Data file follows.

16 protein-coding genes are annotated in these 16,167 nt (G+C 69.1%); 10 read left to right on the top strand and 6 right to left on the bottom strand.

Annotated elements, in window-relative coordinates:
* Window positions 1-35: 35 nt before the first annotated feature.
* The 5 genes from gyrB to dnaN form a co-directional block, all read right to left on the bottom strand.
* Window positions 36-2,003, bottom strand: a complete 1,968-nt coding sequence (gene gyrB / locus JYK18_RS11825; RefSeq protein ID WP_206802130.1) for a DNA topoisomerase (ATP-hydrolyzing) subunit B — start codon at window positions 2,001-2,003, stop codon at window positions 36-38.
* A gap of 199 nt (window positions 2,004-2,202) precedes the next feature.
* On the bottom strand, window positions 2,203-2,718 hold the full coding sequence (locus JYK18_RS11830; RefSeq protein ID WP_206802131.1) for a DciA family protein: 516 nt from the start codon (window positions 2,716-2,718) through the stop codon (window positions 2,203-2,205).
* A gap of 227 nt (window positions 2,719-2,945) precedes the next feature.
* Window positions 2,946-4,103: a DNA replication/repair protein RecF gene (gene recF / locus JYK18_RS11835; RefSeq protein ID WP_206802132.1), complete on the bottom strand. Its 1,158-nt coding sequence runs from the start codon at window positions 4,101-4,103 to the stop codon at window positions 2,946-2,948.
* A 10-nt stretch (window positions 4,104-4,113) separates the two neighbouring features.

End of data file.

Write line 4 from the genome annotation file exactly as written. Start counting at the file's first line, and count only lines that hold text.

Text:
* The 5 genes from gyrB to dnaN form a co-directional block, all read right to left on the bottom strand.